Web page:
Skip to main content

Dr. Ana María Silva Campo is an Assistant Professor in History at the University of North Carolina, Chapel Hill. She is a historian of race, gender, religion, and the law in colonial Latin American cities.

Her book manuscript, Crossing the Half-Moon Bridge, is an urban, religious, and social history of Cartagena de Indias, the main port for the trade in African captives to Spanish South America during the seventeenth century. Cartagena (in modern Colombia) was also one of three seats of the Spanish Inquisition in the Americas. Drawing from the rarely studied financial records of the Inquisition, the book shows how systems of belief and social control were inseparable from capital accumulation and slavery in during this formative era of Spanish colonial rule in the Americas. Crossing the Half-Moon Bridge tells the story of urban formation by tracing the properties of sixteen women of African descent who accumulated enough wealth to purchase their own freedom from enslavement and to become real estate owners in the city. Their lives took a dramatic turn in 1634 when the Inquisition accused them of witchcraft and confiscated their houses, selling them to men of European ancestry on credit. The book argues that the predominance of the trade in African captives drove religious dispossession in Cartagena, cementing the foundations of a Catholic social order that was racialized, and shaping long-term relationships of capital accumulation throughout the seventeenth century.

Dr. Silva Campo’s work has appeared in English in the Hispanic American Historical Review, the Colonial Latin American Review, and in Spanish in Varia História. She has received the Kimberly S. Hanger Article Prize from the Southern Historical Association, and honorable mention for the Paul Vanderwood Article Prize from the Conference in Latin American History. Her research for “Crossing the Half Moon Bridge” has been supported by the American Council for Learned Societies.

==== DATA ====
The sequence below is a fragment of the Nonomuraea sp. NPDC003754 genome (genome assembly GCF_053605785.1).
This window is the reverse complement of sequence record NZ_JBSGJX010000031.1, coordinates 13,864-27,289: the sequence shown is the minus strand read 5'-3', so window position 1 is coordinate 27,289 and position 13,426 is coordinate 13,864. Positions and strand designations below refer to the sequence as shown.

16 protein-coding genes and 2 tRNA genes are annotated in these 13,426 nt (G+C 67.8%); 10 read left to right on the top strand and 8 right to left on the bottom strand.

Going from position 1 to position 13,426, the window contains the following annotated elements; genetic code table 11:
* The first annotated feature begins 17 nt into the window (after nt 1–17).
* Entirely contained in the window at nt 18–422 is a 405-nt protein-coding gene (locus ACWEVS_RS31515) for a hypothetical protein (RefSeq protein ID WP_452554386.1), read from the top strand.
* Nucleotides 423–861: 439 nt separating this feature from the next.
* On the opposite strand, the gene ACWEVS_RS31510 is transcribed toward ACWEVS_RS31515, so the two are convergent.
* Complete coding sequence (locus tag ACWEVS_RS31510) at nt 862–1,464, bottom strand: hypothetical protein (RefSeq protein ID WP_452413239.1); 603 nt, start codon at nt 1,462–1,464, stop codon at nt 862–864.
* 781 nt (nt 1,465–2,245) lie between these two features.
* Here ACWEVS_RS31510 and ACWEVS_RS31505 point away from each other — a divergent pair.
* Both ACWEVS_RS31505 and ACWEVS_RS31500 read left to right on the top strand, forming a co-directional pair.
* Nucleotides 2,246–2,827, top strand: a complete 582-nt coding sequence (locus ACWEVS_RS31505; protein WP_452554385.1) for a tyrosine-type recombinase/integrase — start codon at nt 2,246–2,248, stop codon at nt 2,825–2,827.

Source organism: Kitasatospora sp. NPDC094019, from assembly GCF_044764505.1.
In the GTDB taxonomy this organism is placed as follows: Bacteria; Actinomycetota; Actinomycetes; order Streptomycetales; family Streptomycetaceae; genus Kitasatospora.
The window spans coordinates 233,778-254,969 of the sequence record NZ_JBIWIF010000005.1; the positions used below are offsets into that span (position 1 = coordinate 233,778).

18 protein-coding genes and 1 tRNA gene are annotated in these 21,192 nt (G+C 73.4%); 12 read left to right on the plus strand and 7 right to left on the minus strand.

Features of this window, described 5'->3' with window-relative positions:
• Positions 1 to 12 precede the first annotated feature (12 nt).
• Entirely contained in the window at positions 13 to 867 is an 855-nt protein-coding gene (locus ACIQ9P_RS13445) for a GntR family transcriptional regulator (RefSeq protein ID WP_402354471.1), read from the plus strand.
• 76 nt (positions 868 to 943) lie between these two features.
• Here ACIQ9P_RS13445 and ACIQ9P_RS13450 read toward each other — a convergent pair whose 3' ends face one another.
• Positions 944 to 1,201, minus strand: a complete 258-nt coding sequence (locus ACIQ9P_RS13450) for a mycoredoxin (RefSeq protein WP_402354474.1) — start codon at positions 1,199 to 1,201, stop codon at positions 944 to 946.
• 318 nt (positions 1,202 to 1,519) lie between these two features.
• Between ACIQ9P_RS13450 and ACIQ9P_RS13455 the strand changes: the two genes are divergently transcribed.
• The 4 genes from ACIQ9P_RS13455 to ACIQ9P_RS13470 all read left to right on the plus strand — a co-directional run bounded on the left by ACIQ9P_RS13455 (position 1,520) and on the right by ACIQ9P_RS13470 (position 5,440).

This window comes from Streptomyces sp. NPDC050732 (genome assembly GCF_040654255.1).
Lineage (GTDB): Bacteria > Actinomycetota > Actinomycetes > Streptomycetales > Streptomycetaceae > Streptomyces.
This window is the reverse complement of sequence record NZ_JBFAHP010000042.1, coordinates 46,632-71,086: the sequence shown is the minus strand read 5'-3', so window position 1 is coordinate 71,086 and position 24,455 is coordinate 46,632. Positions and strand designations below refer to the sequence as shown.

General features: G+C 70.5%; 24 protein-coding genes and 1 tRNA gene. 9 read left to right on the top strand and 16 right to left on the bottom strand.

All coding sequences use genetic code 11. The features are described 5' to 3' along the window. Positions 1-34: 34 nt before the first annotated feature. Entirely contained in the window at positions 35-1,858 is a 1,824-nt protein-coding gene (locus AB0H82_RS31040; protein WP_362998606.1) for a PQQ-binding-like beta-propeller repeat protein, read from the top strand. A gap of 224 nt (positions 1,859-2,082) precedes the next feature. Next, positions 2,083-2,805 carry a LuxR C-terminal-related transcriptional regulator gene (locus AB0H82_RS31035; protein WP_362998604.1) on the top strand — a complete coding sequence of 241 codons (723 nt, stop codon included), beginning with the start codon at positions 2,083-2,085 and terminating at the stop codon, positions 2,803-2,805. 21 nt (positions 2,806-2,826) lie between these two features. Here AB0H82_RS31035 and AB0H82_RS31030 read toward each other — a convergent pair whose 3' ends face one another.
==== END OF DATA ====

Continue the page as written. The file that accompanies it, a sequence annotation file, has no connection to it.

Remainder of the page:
Dr. Silva Campo has also worked on two collaborative projects on race and slavery with interdisciplinary teams of researchers. The first one studies the dynamics of enslavement of refugees from the Haitian Revolution in the United States after the ban on the slave trade. The second one compares the histories of South Africans of different racial backgrounds who colonized areas of Patagonia, Argentina, during the twentieth century. As a public scholar, she has curated online and museum exhibits about slavery and its legacies in Colombia and Argentina and written for leading Latin American newspapers, including Argentina’s Clarín.

Dr. Silva Campo teaches courses on Latin America under colonial rule, law and society in Latin America, witchcraft and magic in the early modern world, and women and gender in Latin America.

Notable Publications

“Through the Gate of the Media Luna: Slavery and the Geographies of Legal Status in Colonial Cartagena de Indias,” in The Hispanic American Historical Review  100: 3 (August 2020): 391-421.

“Fragile Fortunes: Afro-descended Women, Property Seizures, and the Remaking of Urban Cartagena,” in Colonial Latin American Review 30: 2 (May 2021): 197-213.

En español:

“Pleitos civiles ante el tribunal de la Inquisición: Privilegios judiciales y poder local en Cartagena de Indias (s. XVII-XVIII),” in “Processos judiciais e escrita da história na América Latina e Caribe,” eds. Mariana Armond Dias Paes and Pedro Jiménez Cantisano, special issue, Varia História 37: 74 (May-August 2021): 361-391. 

Youtube: “Mujeres afrodescendientes, brujería y la transformación urbana de Cartagena de Indias” 


UNC – Institute for the Study of the Americas

UNC – Program in Medieval and Early Modern Studies

Red Columnaria – The Study of Iberian Monarchies
The Law in Slavery and Freedom Project, University of Michigan Law School
From Africa to Patagonia: Voices of Displacement, Michigan Humanities Collaboratory



Department of History

418 Pauli Murray Hall. CB 3195

University of North Carolina at Chapel Hill

Chapel Hill, NC 27599-3265